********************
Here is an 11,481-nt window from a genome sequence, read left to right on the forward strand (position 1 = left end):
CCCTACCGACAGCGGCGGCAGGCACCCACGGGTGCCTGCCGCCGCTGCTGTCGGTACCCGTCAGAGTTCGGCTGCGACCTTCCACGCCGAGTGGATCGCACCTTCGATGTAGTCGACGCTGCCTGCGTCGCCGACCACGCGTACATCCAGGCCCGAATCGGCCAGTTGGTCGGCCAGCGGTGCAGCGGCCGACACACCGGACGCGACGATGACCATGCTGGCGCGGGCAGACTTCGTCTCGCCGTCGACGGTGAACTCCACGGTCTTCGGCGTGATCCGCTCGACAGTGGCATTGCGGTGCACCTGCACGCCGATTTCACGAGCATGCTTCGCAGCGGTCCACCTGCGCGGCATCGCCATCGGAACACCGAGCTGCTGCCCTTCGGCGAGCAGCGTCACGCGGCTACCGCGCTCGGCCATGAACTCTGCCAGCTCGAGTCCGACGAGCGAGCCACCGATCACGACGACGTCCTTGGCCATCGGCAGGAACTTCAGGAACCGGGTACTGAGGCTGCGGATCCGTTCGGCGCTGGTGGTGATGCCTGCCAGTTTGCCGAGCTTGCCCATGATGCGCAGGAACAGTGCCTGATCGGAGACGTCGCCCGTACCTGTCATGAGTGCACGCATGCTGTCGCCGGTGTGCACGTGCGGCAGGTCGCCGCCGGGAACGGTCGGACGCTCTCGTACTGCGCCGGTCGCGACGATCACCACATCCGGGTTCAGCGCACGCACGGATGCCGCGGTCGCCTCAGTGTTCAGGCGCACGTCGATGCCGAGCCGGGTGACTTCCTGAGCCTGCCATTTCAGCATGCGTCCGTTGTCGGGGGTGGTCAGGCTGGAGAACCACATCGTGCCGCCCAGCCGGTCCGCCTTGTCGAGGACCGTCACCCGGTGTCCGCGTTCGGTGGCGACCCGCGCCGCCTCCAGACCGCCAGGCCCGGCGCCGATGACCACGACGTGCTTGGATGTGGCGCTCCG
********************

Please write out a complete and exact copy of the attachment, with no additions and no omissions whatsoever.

Here is an 11,481-nt window from a genome sequence, read left to right on the forward strand (position 1 = left end):
CCCTACCGACAGCGGCGGCAGGCACCCACGGGTGCCTGCCGCCGCTGCTGTCGGTACCCGTCAGAGTTCGGCTGCGACCTTCCACGCCGAGTGGATCGCACCTTCGATGTAGTCGACGCTGCCTGCGTCGCCGACCACGCGTACATCCAGGCCCGAATCGGCCAGTTGGTCGGCCAGCGGTGCAGCGGCCGACACACCGGACGCGACGATGACCATGCTGGCGCGGGCAGACTTCGTCTCGCCGTCGACGGTGAACTCCACGGTCTTCGGCGTGATCCGCTCGACAGTGGCATTGCGGTGCACCTGCACGCCGATTTCACGAGCATGCTTCGCAGCGGTCCACCTGCGCGGCATCGCCATCGGAACACCGAGCTGCTGCCCTTCGGCGAGCAGCGTCACGCGGCTACCGCGCTCGGCCATGAACTCTGCCAGCTCGAGTCCGACGAGCGAGCCACCGATCACGACGACGTCCTTGGCCATCGGCAGGAACTTCAGGAACCGGGTACTGAGGCTGCGGATCCGTTCGGCGCTGGTGGTGATGCCTGCCAGTTTGCCGAGCTTGCCCATGATGCGCAGGAACAGTGCCTGATCGGAGACGTCGCCCGTACCTGTCATGAGTGCACGCATGCTGTCGCCGGTGTGCACGTGCGGCAGGTCGCCGCCGGGAACGGTCGGACGCTCTCGTACTGCGCCGGTCGCGACGATCACCACATCCGGGTTCAGCGCACGCACGGATGCCGCGGTCGCCTCAGTGTTCAGGCGCACGTCGATGCCGAGCCGGGTGACTTCCTGAGCCTGCCATTTCAGCATGCGTCCGTTGTCGGGGGTGGTCAGGCTGGAGAACCACATCGTGCCGCCCAGCCGGTCCGCCTTGTCGAGGACCGTCACCCGGTGTCCGCGTTCGGTGGCGACCCGCGCCGCCTCCAGACCGCCAGGCCCGGCGCCGATGACCACGACGTGCTTGGATGTGGCGCTCCG